She found him later, when she was done taking pictures, and he managed to ask her for coffee. Her face went slightly pale again, her eyes going a bit wide, but she said yes. This time, it was her hand that shook as she grasped a mug of hot chocolate. The more he tried to engage her in small talk, the more nervous she seemed.  

Finally, he sighed into his own mug of black coffee. “Look, Emma, I think I read this wrong. I was happy to see you again, and was foolish enough I suppose to think fate caused our paths to cross again. But you’re clearly nervous, and I don’t wish to push -” 

“No,” she cut him off, “it’s not that.” She took a deep breath, then blurted out, “I had a baby five years ago . . . It’s yours.” 

She may as well have punched him in the gut. She babbled on about how she tried to find him, but he’d left the military, so there wasn’t really a way to contact him. Her mother had mentioned pulling some strings with the FBI, but she didn’t want to invade his privacy.  

“I hate everything my parents stand for,” she barreled on, “so no way was I letting Big Brother hunt you down.”  

She bit her lip as she searched his eyes, and he had a flash of memory. Emma beneath him, long blonde hair splayed out on the pillow, moaning and biting on that full lower lip of hers as she came. He shook his head to clear it.  

“Aren’t you going to say something?” she whispered. 

“I’ve thought about that night a hundred times.” Maybe it wasn’t the right thing to say. It was probably completely out of context. He held his breath thinking he’d put his foot in his mouth until a smile slowly spread across her face.  

“So have I.” 


Some folks inherit star-spangled eyes. It  ain’t  me, it  ain’t  me, I  ain’t  no fortunate son.  

He met Henry for the first time on Emma’s front lawn. He was riding a bicycle on the grass, with no training wheels. He kept falling over into the grass, then jumping right back on again. An elderly woman sat on Emma’s front porch swing, watching over him. The babysitter said her goodbyes, and Emma pulled Killian down on the porch steps to meet his son.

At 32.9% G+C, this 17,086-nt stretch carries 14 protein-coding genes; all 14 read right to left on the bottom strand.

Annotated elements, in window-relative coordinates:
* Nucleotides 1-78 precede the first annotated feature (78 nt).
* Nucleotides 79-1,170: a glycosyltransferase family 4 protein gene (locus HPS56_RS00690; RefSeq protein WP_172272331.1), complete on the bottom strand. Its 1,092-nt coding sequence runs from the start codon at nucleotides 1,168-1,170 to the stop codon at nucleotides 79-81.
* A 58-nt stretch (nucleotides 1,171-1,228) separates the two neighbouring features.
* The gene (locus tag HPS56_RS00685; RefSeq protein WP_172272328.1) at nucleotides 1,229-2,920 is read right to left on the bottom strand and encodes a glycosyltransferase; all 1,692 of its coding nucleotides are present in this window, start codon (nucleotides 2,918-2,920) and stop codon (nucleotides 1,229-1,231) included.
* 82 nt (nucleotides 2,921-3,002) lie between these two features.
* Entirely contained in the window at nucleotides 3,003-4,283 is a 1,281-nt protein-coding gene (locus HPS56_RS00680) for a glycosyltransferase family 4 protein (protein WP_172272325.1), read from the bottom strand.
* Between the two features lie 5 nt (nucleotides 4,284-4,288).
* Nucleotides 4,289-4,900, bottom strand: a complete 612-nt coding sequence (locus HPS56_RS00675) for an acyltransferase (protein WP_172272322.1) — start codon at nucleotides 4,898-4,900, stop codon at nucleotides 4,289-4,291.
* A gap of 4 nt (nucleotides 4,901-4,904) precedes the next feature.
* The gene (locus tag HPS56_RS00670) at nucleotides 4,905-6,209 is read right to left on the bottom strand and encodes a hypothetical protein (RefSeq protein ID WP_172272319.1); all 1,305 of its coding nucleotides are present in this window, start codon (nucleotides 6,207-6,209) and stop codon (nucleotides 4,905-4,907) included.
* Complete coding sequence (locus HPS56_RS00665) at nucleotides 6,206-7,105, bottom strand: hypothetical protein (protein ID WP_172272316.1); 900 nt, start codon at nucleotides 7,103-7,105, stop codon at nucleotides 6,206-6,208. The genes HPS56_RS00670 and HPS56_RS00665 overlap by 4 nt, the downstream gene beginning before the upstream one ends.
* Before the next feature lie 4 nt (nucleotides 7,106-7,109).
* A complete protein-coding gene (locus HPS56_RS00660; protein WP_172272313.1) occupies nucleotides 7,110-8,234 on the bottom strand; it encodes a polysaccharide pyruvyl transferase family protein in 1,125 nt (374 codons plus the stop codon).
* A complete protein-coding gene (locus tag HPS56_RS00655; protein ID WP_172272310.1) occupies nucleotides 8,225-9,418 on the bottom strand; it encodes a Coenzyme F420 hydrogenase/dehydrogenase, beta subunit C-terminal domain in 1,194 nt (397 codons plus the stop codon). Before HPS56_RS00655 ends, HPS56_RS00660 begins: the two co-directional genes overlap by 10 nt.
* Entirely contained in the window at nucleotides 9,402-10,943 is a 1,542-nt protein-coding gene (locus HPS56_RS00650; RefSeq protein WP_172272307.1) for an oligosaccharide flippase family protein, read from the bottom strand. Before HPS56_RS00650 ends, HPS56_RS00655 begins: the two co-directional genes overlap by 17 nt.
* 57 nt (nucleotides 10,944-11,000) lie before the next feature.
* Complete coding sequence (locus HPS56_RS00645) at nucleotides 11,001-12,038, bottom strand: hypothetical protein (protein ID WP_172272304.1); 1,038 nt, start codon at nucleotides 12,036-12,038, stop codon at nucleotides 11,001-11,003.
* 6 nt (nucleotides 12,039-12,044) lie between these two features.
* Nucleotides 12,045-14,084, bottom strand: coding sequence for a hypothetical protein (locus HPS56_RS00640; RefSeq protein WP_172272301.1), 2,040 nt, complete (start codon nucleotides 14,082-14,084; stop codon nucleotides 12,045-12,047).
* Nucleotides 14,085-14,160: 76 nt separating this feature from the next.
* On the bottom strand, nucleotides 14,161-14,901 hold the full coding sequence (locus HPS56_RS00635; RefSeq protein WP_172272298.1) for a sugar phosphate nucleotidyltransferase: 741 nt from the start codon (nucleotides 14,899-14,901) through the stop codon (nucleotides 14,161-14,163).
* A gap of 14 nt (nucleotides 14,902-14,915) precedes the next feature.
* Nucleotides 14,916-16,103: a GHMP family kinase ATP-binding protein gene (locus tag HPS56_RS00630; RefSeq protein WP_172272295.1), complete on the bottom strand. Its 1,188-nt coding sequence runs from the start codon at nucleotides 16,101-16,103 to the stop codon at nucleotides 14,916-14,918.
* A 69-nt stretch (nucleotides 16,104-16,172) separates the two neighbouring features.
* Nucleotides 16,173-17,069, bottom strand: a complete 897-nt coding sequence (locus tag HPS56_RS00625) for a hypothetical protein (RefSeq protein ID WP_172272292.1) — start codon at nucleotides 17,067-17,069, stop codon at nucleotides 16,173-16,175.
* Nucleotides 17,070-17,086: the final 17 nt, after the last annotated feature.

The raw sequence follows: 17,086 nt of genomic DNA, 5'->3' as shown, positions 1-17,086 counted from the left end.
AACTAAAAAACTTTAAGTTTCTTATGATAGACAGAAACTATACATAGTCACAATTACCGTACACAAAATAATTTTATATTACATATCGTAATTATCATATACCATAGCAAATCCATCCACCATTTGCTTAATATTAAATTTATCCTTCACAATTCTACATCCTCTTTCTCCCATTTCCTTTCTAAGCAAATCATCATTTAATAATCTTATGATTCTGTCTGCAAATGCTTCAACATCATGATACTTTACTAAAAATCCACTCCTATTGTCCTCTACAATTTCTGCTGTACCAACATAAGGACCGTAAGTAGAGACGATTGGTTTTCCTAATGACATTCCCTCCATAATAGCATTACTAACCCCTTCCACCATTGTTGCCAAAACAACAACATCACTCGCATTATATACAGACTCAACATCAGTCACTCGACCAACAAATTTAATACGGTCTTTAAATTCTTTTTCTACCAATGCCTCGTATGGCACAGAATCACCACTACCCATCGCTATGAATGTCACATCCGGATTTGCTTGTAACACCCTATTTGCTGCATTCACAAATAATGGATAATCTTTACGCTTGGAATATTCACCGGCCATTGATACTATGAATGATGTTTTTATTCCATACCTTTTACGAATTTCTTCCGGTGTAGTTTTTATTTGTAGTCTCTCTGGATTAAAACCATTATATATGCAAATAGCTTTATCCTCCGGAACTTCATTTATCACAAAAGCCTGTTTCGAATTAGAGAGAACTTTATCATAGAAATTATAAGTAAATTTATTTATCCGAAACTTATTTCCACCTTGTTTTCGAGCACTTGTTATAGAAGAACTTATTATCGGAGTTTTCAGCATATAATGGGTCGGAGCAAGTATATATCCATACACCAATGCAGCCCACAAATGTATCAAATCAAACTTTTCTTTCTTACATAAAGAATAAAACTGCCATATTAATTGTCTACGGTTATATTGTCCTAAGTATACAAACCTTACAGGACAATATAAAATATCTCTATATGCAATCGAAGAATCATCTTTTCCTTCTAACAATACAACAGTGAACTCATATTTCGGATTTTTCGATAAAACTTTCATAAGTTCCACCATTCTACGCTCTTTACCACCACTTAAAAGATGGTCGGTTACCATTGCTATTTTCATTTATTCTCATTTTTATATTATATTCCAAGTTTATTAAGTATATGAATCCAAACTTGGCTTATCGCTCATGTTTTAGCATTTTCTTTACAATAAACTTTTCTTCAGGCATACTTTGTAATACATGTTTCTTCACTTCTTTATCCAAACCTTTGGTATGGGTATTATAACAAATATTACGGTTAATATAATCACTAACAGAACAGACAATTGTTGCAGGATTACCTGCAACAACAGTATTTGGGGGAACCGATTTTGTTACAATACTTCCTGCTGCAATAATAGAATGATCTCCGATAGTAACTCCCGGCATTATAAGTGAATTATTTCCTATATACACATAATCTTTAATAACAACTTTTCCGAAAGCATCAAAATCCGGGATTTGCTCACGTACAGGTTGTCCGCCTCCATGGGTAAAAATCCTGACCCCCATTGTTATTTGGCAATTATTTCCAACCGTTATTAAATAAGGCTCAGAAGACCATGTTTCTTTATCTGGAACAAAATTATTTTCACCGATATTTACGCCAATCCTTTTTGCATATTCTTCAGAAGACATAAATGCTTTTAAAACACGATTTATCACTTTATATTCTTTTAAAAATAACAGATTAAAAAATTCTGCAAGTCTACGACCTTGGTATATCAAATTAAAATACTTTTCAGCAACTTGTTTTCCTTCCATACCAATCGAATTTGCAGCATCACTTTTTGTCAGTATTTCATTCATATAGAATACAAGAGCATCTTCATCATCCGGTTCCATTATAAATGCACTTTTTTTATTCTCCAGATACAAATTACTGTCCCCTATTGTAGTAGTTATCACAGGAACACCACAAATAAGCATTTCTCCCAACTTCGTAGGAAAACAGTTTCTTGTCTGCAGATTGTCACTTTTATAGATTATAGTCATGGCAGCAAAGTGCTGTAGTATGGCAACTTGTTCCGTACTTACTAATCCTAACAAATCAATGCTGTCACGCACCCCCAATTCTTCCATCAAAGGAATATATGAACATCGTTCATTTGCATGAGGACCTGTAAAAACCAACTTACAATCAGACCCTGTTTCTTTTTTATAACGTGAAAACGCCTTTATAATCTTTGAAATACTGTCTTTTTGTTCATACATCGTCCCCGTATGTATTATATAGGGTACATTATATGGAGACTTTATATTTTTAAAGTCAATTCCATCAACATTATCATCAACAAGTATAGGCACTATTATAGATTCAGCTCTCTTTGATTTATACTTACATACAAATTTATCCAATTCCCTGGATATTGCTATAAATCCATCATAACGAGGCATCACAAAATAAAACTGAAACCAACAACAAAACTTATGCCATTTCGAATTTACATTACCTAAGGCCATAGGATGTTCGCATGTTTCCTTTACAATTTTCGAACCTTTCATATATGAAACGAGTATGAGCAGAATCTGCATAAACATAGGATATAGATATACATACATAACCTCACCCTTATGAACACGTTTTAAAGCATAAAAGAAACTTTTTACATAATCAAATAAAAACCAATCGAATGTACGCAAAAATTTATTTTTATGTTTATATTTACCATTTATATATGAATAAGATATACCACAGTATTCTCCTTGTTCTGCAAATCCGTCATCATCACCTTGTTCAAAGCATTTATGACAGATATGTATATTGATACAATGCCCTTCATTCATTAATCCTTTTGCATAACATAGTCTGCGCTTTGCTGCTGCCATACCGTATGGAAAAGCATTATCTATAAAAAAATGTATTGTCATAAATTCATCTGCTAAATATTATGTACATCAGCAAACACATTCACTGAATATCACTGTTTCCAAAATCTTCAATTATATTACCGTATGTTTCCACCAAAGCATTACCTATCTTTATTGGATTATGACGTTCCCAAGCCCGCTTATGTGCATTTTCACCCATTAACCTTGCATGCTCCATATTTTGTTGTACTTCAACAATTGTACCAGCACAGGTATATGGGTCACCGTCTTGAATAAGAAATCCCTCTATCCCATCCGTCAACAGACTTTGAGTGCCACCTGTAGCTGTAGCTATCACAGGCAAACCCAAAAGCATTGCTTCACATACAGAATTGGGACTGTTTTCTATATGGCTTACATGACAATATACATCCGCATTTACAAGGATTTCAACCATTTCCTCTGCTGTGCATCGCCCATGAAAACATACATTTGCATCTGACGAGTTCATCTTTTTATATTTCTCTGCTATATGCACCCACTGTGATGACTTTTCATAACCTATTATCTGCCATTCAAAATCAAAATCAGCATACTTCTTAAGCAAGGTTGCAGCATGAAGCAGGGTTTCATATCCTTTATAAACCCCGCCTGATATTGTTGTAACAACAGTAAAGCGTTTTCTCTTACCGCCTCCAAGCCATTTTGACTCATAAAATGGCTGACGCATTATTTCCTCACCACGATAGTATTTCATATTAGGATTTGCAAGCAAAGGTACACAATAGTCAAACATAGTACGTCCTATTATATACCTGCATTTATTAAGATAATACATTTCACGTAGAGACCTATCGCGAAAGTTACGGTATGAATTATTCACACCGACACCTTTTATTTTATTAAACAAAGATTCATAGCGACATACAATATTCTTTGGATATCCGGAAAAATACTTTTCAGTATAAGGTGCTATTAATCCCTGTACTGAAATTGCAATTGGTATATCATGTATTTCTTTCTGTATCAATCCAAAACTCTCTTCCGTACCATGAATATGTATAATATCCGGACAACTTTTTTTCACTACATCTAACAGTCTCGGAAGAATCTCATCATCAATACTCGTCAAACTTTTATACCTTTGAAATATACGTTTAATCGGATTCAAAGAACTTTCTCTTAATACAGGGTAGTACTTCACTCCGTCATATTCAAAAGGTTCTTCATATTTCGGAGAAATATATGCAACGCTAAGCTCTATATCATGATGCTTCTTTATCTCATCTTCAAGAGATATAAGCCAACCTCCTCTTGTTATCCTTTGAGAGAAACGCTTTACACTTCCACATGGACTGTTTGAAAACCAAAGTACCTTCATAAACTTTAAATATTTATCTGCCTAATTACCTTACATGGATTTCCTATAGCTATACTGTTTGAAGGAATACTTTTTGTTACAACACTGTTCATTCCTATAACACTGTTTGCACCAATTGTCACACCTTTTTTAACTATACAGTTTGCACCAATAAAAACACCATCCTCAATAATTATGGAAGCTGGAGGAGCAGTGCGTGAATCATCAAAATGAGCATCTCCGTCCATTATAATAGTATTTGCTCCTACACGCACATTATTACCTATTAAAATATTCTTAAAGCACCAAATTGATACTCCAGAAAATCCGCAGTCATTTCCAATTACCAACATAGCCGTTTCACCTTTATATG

They didn’t tell Henry that night who Killian was. They didn’t tell him the next day either when they took Henry to the beach to look for shells. They didn’t tell him the month after when Killian made them pancakes after staying the night. No moment ever seemed right, until the day the three of them sat on a blanket at the park having a picnic lunch. Killian knew if he was going to use the ring in his pocket, he better let his son in on the truth.  

His son. His son and Emma’s.

He still had nightmares sometimes; of men cut down all around him, the muddy marshes turning red with their blood. He still could never forget Liam dying in his arms, choking on blood. So much blood. His dreams were often red with it.


Yet Emma was there when he woke in a cold sweat, and he knew in the deepest part of him that she always would be. His son rested against his chest when he was tired, his brown hair wet with sweat, his limbs loose as jello. Despite the death Killian had seen and been a part of, this innocent child slept peacefully in his arms.


Emma’s tender smile and Henry’s wide and trusting eyes made him hope again, made him believe again.  That maybe, just maybe, he was the most fortunate man in the world.